It seems to me that a lot of people don’t expect that when they emerge from the facility
that there’s work to do afterwards.
Yes I agree there is an expectation
around that for sure I do see an
evolution since my first rehab
experience though. The industry
seems to have finally developed
that idea that it’s going to take more
than just a residential stay
for you to be on the right path to kind
of set that infrastructure that you need –
that foundation that you need.
I always use the
analogy of treating your mind like a
That you’re creating this
path of recovery that you want to keep
free of bumps as possible so creating
this smooth walk of recovery – a smooth
path of recovery – and you do that by
sowing good seeds and doing regular
weeding. Your garden is the mind that you
are retraining to serve you in healthier
ways. We do that by sowing good seeds
by hanging around with good people,
staying in good places, doing good
things – people places and things – that we
have to keep those elements positive and
aligned with our recovery goals. The weeding
is to avoid the people places and things that
are going to take you away from where you want to be.
Making your recovery path a smoother walk makes it easier to stay on course!
that I tend to go down these rabbit
holes and not finish my thought so
um yes when I left my 30-day rehab
experience there was no aftercare
program. You were basically told to go to
30 meetings in 30 days when you get out
and that was supposed to be the
I love the peer support of
12-step meetings. If you can find good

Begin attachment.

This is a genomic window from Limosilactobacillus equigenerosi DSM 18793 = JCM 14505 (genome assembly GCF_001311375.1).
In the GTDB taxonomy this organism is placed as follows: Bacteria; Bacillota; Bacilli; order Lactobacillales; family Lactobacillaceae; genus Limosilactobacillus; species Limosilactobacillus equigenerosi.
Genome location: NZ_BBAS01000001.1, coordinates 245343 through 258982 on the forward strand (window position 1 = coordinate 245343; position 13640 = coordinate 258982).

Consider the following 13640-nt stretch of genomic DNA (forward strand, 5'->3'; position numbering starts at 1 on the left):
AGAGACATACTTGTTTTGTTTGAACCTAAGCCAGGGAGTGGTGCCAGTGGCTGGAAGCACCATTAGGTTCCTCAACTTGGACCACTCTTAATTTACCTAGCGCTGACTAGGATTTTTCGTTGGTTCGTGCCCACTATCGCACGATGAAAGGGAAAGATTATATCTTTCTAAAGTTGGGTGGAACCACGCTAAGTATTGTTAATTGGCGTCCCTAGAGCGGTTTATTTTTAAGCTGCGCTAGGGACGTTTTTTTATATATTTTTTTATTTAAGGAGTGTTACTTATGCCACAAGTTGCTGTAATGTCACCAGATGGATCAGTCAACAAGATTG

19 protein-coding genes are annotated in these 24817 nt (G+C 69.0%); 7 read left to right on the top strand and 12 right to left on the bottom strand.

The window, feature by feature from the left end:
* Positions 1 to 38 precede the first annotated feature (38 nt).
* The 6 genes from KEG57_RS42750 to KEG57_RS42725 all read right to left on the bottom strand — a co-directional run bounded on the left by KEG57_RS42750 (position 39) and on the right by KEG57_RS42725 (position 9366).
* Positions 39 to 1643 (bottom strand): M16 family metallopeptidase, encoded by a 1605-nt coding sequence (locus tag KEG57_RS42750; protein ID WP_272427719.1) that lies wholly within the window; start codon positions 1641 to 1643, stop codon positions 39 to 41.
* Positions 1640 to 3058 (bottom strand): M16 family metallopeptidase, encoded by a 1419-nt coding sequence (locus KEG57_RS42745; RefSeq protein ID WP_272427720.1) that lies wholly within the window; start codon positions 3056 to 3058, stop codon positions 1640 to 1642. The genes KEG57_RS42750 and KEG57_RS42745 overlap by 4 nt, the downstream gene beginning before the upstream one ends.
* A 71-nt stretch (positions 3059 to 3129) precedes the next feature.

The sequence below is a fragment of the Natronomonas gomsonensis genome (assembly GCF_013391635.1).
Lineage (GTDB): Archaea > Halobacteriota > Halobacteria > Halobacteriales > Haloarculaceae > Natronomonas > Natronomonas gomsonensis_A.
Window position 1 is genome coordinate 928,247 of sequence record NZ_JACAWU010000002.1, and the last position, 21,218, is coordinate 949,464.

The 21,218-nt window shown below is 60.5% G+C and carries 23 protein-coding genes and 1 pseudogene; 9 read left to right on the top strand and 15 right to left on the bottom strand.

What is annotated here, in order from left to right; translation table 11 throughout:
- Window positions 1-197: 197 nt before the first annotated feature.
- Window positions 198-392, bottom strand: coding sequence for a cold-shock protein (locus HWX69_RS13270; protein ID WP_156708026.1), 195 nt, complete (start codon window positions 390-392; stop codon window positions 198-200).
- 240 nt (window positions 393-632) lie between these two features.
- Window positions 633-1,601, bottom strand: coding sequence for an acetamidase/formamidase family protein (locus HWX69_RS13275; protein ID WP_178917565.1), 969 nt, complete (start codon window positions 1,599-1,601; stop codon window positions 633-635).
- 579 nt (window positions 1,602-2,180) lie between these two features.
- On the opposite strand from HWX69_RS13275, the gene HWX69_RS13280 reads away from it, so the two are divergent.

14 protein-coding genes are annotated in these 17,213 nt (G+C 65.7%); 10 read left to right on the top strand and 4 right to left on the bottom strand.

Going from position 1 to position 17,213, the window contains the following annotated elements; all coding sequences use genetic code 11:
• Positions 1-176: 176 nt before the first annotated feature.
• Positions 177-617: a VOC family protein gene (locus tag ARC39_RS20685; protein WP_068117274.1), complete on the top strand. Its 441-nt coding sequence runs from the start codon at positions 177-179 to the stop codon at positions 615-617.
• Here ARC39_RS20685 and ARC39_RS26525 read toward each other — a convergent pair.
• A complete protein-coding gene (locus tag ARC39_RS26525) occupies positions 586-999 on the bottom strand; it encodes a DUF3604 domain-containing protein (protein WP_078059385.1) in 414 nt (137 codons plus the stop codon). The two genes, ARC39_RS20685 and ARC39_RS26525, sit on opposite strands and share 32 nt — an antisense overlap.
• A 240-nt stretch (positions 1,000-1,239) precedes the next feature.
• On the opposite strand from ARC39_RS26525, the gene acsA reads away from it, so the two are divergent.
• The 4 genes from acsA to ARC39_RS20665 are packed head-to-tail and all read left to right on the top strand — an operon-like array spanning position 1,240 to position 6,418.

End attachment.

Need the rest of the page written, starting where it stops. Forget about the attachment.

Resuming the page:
meetings they are absolutely uh I think
an integral part of recovery.
For me, the relapsing happened when I
got to step 4 and that’s quite
common because step four in 12-step
programs is that you have to do a
fearless and searching moral inventory.
And who wants to do that???!!!
run away run away
That was my stickling point for
many many years – trying to get through
the fourth and fifth steps of 12-step
programs. I kept relapsing because I
didn’t want to face it.
So when I was introduced to SMART
self-management and recovery training in
2018, cognitive therapies resonated
That’s why I’m so passionate
about sharing what’s worked for me.
When I kept relapsing in
12-step programs after eight years, I was also
going to a lot of funerals and I knew
it was just going to be a matter of time
before I didn’t return from one of my
relapses. I went in search of a
solution, something secular that I could bring to
my community. The pickins were slim
when I was looking in 2018. A couple of
things that came on the radar for me were SMART
which was in Mentor Ohio which is
part of the reason why I chose smart. The
other one was LifeRing and I’m now involved with
LifeRing as a meeting convener. It was founded
in the early 2000s in Florida and it made its
way to British Columbia and Alberta. It
seems to be very popular in the west
coast of Canada and in parts of the
United States now but where we are in
Ontario it’s taking a little longer to
get here so I am now a
with lifering as well.
I believe that cognitive therapies can
work, but they don’t work for everybody.
They worked for me because it forced me to do
the work that I was avoiding in 12-step
programs. It forced me to ask the
questions what do you want, what are you
doing about it, and how do you feel about
what you’re doing about it?
I never took time to
really ask those questions.
You made a decision in
2009 to go into rehab thinking that you’d come out
and that everything would be fine and relaxed
and then went on the cycle of relapse
and finally found what was working for
I’ve managed to sustain my
abstinence from drugs and alcohol for
over four years now and that’s thanks to